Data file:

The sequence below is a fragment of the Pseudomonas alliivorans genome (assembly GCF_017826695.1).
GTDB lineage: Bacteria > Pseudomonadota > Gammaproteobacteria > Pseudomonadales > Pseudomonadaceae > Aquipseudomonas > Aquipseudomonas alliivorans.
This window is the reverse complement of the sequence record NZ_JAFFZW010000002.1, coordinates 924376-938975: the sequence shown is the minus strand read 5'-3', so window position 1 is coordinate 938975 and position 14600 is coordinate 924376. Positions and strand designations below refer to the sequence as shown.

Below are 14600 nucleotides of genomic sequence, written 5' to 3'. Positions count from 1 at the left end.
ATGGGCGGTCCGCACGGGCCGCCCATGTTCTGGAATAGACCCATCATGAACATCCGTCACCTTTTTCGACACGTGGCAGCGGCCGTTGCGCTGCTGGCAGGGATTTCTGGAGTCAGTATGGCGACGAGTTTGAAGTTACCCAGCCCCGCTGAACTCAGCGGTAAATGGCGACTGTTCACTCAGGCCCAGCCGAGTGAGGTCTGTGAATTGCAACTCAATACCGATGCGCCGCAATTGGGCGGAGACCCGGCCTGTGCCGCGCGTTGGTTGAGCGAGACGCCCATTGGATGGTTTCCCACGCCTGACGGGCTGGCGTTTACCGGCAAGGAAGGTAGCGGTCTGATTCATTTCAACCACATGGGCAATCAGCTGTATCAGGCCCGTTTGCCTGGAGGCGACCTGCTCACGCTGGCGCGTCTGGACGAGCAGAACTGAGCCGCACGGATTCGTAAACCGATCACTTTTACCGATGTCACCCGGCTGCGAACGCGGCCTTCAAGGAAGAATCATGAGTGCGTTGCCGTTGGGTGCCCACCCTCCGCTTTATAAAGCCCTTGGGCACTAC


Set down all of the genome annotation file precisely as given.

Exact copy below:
The sequence below is a fragment of the Pseudomonas alliivorans genome (assembly GCF_017826695.1).
GTDB lineage: Bacteria > Pseudomonadota > Gammaproteobacteria > Pseudomonadales > Pseudomonadaceae > Aquipseudomonas > Aquipseudomonas alliivorans.
This window is the reverse complement of the sequence record NZ_JAFFZW010000002.1, coordinates 924376-938975: the sequence shown is the minus strand read 5'-3', so window position 1 is coordinate 938975 and position 14600 is coordinate 924376. Positions and strand designations below refer to the sequence as shown.

Below are 14600 nucleotides of genomic sequence, written 5' to 3'. Positions count from 1 at the left end.
ATGGGCGGTCCGCACGGGCCGCCCATGTTCTGGAATAGACCCATCATGAACATCCGTCACCTTTTTCGACACGTGGCAGCGGCCGTTGCGCTGCTGGCAGGGATTTCTGGAGTCAGTATGGCGACGAGTTTGAAGTTACCCAGCCCCGCTGAACTCAGCGGTAAATGGCGACTGTTCACTCAGGCCCAGCCGAGTGAGGTCTGTGAATTGCAACTCAATACCGATGCGCCGCAATTGGGCGGAGACCCGGCCTGTGCCGCGCGTTGGTTGAGCGAGACGCCCATTGGATGGTTTCCCACGCCTGACGGGCTGGCGTTTACCGGCAAGGAAGGTAGCGGTCTGATTCATTTCAACCACATGGGCAATCAGCTGTATCAGGCCCGTTTGCCTGGAGGCGACCTGCTCACGCTGGCGCGTCTGGACGAGCAGAACTGAGCCGCACGGATTCGTAAACCGATCACTTTTACCGATGTCACCCGGCTGCGAACGCGGCCTTCAAGGAAGAATCATGAGTGCGTTGCCGTTGGGTGCCCACCCTCCGCTTTATAAAGCCCTTGGGCACTAC